I am a big fan of Lena Dunham, and her essay on “The Big Chill” and its generation — her parents’ generation — is enormously thoughtful and beautifully written. Her insight and her generosity of spirit are very moving. And it reminds us that film can be, at its best, what Roger Ebert called “an empathy machine.” You can never know your parents as they were when they were your age. But, Dunham says, movies like this can remind us that once they were young and certain they would never become like their own parents.
There is so much you can’t imagine. You can’t imagine your parents on this weekend, dancing around the kitchen to Motown as they cook a big meal, moving their butts jauntily and leading with their shoulders. Many years later, at your bat mitzvah or your cousin Stephanie’s wedding, the way they dance will make you want to kill yourself. But if you could see them over this weekend, all together, if you trained a camera on them and let them dance back and forth, you would understand: they were young once too, and this is how they learned to dance, and now every time they dance that way they feel young again, even if you’re scowling at them from across the room and wishing they would explode.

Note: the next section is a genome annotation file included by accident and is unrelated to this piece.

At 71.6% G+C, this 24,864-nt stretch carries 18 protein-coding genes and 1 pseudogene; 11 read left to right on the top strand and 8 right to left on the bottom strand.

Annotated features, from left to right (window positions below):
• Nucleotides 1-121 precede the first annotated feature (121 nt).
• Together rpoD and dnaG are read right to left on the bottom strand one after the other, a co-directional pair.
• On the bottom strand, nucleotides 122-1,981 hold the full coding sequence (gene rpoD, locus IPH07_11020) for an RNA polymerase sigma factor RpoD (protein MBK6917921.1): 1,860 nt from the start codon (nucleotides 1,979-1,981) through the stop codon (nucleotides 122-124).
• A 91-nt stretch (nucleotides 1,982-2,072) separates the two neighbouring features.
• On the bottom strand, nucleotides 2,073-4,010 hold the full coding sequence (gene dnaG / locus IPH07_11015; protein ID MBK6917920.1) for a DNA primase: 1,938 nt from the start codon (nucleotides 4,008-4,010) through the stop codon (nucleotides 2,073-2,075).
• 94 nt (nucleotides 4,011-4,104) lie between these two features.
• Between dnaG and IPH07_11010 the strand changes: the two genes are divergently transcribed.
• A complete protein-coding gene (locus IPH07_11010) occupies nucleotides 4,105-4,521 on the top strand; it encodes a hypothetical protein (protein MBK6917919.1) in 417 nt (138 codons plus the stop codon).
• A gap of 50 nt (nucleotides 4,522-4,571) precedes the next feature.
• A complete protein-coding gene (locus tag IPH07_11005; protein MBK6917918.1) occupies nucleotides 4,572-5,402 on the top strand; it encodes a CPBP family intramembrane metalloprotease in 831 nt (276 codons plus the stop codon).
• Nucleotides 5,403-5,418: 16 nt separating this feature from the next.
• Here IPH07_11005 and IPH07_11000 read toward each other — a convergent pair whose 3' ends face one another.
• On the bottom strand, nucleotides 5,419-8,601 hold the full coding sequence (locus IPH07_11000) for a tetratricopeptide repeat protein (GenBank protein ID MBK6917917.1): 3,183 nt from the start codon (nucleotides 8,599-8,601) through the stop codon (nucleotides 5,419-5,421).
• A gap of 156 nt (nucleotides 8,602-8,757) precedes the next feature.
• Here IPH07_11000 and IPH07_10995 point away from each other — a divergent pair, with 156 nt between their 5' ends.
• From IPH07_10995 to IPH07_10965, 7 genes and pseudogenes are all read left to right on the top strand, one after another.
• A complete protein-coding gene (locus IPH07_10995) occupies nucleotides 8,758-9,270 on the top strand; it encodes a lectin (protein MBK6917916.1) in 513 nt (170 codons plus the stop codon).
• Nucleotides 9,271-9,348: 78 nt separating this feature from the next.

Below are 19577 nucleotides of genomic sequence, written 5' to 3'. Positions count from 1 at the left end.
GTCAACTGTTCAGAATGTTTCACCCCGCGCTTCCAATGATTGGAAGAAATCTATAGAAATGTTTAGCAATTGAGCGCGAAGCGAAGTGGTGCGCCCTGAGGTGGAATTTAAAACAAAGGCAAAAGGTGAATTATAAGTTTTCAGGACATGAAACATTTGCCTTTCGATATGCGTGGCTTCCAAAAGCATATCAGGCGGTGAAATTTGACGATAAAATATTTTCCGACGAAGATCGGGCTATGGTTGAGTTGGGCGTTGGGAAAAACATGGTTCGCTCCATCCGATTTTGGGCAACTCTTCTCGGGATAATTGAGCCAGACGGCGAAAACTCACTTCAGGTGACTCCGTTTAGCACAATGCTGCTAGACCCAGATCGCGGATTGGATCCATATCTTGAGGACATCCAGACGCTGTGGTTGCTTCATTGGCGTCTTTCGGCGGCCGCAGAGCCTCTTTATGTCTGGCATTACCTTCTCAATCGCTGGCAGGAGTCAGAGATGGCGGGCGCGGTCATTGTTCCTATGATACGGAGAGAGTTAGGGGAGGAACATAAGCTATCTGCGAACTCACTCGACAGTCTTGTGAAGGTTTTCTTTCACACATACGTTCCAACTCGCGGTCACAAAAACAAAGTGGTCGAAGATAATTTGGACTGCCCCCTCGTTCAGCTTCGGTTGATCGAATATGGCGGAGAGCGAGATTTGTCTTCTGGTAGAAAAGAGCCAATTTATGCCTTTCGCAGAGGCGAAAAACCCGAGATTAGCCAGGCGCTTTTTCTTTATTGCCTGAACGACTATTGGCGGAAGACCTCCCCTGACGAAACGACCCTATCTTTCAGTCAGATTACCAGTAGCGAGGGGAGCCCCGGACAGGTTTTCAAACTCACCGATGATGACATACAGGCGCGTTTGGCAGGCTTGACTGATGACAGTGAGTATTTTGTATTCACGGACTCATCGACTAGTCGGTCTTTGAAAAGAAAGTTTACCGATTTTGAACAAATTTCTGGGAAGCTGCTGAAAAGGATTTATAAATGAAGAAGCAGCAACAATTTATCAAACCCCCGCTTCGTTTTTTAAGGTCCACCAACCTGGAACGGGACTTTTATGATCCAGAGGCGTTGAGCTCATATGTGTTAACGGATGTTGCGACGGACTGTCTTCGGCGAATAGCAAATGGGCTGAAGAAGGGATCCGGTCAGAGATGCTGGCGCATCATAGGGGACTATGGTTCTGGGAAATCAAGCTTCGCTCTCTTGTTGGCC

What if someone found a way to show you? To show you that your father’s friend with the glasses and the nasal voice, someone found him sexy once, held his hand furtively, thought he was the wit of the century. And your mother’s friend with the bouclé jacket who calls a thousand times to ask if you got her email about her son’s wedding invitations? Someone once wanted her badly enough that he chased her into the freezing yard and gnawed on her neck like a lamb shank. And that big lazy drunk who sends money at Christmas, who gets food stuck in his mustache and dates social workers? Well, he did the gnawing. And your aunt who isn’t really technically your aunt, she did want kids of her own. She tried.